The daily business briefing: December 5, 2022

Sam Bankman-Fried promises to testify to Congress about FTX collapse, G7 cap on Russian oil prices takes effect, and more

 Sam Bankman-Fried
(Image credit: Tom Williams/CQ-Roll Call, Inc via Getty Images)

1. FTX founder vows to testify to Congress about crypto firm's collapse

FTX founder Sam Bankman-Fried tweeted on Sunday that he will testify before the House Financial Services Committee as soon as he has "finished learning and reviewing what happened" to cause the cryptocurrency exchange to collapse. "I would feel like it was my duty to appear before the committee and explain," Bankman-Fried wrote, adding he was "not sure that will happen" in time for him to appear at a planned Dec. 13 committee hearing. FTX, once valued at $32 billion, filed for bankruptcy last month. CEO John Ray III, who took over after Bankman-Fried resigned, wrote in bankruptcy filings that the company suffered from a "complete failure of corporate controls" under the leadership of "a very small group of inexperienced, unsophisticated, and potentially compromised individuals."

Fox Business Reuters

2. G7 starts enforcing price cap on Russian oil

The Group of Seven price cap on Russian oil took effect Monday. The G7, the European Union, and Australia will enforce the policy in a bid to limit Moscow's financing of its war in Ukraine. The EU also has imposed an embargo on imports of Russian crude by sea. The United States, Canada, Japan, and Britain have announced similar policies. The G7 price cap bars shipment of Russian oil to third-party countries using G7 and EU tankers, insurance companies, and credit institutions unless the oil is priced at or below the cap of $60 per barrel, under the latest market price of about $67 a barrel. Russian officials said Saturday that Moscow would "not accept" the price cap.

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Reuters

3. Reform candidates make gains in United Auto Workers vote

Reform-minded candidates won several United Auto Workers positions and put up unexpectedly strong challenges for top leadership posts in a union election held under a federal corruption settlement. The UAW's leaders used to be picked by delegates at a convention, but all members were allowed to vote for the first time in these elections. In the race for UAW president, incumbent Ray Curry led challenger Shawn Fain by 614 votes, 38.2 percent to 37.6 percent, according to unofficial results posted early Sunday on a federal court-appointed monitor's website. Since nobody in the five-candidate field got 50 percent, Curry and Fain will advance to a January runoff. Reform candidates won two of the three vice-presidential slots, with two Curry allies headed to a runoff for the third.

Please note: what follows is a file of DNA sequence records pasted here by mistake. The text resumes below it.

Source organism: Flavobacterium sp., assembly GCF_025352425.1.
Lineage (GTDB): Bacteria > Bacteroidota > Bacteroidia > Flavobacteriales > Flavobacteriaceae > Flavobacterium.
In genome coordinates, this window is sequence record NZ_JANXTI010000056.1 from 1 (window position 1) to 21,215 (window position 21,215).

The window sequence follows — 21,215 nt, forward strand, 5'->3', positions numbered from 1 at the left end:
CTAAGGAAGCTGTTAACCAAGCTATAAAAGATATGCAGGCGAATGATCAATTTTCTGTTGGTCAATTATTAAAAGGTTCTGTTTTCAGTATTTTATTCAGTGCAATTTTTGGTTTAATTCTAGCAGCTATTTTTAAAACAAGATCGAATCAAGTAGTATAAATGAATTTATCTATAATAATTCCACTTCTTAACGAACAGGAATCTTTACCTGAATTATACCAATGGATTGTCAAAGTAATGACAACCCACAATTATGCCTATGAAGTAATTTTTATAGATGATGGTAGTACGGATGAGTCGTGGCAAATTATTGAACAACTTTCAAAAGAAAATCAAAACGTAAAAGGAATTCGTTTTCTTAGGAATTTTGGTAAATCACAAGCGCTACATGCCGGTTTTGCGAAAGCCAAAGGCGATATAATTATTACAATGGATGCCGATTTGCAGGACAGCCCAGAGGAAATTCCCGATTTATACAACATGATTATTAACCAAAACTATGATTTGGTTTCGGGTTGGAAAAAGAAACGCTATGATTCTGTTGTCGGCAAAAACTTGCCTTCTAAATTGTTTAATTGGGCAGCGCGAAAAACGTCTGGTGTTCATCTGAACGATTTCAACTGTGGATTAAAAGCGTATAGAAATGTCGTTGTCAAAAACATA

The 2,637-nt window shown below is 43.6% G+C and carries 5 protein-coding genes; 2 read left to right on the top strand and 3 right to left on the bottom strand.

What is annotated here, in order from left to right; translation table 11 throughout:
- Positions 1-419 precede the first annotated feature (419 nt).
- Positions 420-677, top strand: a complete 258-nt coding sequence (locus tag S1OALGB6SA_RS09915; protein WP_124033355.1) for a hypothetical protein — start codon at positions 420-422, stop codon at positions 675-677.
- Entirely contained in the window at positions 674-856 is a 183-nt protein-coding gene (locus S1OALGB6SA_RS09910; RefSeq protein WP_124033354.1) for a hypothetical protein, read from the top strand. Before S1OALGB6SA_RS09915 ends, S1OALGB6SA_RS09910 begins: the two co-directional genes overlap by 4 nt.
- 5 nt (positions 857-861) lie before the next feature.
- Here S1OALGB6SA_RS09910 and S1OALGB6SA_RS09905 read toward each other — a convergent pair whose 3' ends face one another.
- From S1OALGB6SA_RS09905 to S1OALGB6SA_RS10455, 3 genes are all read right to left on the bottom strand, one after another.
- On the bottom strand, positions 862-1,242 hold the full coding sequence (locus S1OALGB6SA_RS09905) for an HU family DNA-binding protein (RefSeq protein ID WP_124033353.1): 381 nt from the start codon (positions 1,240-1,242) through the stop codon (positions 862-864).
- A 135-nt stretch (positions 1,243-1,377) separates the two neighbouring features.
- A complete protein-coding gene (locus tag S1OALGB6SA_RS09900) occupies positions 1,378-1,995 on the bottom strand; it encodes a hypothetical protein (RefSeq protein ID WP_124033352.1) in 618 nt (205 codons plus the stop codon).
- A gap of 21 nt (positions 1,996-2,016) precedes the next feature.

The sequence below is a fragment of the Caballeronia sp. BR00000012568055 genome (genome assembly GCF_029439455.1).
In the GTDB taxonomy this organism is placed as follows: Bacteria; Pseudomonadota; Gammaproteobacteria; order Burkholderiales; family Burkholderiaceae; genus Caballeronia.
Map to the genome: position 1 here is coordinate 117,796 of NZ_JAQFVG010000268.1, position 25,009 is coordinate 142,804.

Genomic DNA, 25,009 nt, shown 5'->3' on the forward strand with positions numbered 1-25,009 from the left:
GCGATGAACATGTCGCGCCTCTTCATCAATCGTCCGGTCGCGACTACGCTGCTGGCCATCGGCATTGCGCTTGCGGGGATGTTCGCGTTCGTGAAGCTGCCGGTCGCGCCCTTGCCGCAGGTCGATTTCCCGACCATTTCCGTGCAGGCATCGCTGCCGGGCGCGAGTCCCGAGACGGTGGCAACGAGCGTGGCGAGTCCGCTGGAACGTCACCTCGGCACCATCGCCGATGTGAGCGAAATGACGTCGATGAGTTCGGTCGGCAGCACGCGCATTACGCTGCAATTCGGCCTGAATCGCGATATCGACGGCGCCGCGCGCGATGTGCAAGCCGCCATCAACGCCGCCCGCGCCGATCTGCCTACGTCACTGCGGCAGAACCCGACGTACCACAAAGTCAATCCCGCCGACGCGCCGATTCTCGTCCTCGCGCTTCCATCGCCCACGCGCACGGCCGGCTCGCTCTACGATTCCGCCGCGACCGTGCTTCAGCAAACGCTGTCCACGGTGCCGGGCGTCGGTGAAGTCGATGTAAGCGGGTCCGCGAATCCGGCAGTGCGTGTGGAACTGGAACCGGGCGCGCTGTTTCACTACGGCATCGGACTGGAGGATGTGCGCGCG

The Associated Press

4. Stock futures fall as investors await economic data

U.S. stock futures fell early Monday ahead of a final flurry of economic data before Federal Reserve officials meet later in December to make their next decision on raising interest rates to fight high inflation. Futures tied to the Dow Jones Industrial Average and the S&P 500 were down 0.4 percent at 6:45 a.m. ET. Nasdaq futures were down 0.2 percent. The three major U.S. averages closed little changed on Friday. A strong November jobs report initially dragged down the indexes, but they recovered as investors bet that Fed leaders would start slowing the pace of their rate hikes at their Dec. 13 to 14 policy meeting.

CNBC

5. Oil prices rise slightly as China eases some COVID restrictions

Oil prices rose by about 2 percent on Monday as China continued to ease some restrictions under its "zero-COVID" strategy, potentially increasing fuel demand. Prices also got a boost from the announcement that the Organization of the Petroleum Exporting Countries and other producers led by Russia had agreed not to change oil production targets, citing uncertainty about newly announced Western price caps on Russian oil sales. The OPEC+ nations agreed in October to cut production by 2 million barrels a day in October, angering the White House as the U.S. grappled with high gas prices weeks before the midterm elections. Oil and gasoline prices have fallen significantly since then for various reasons.

The Wall Street Journal CNBC

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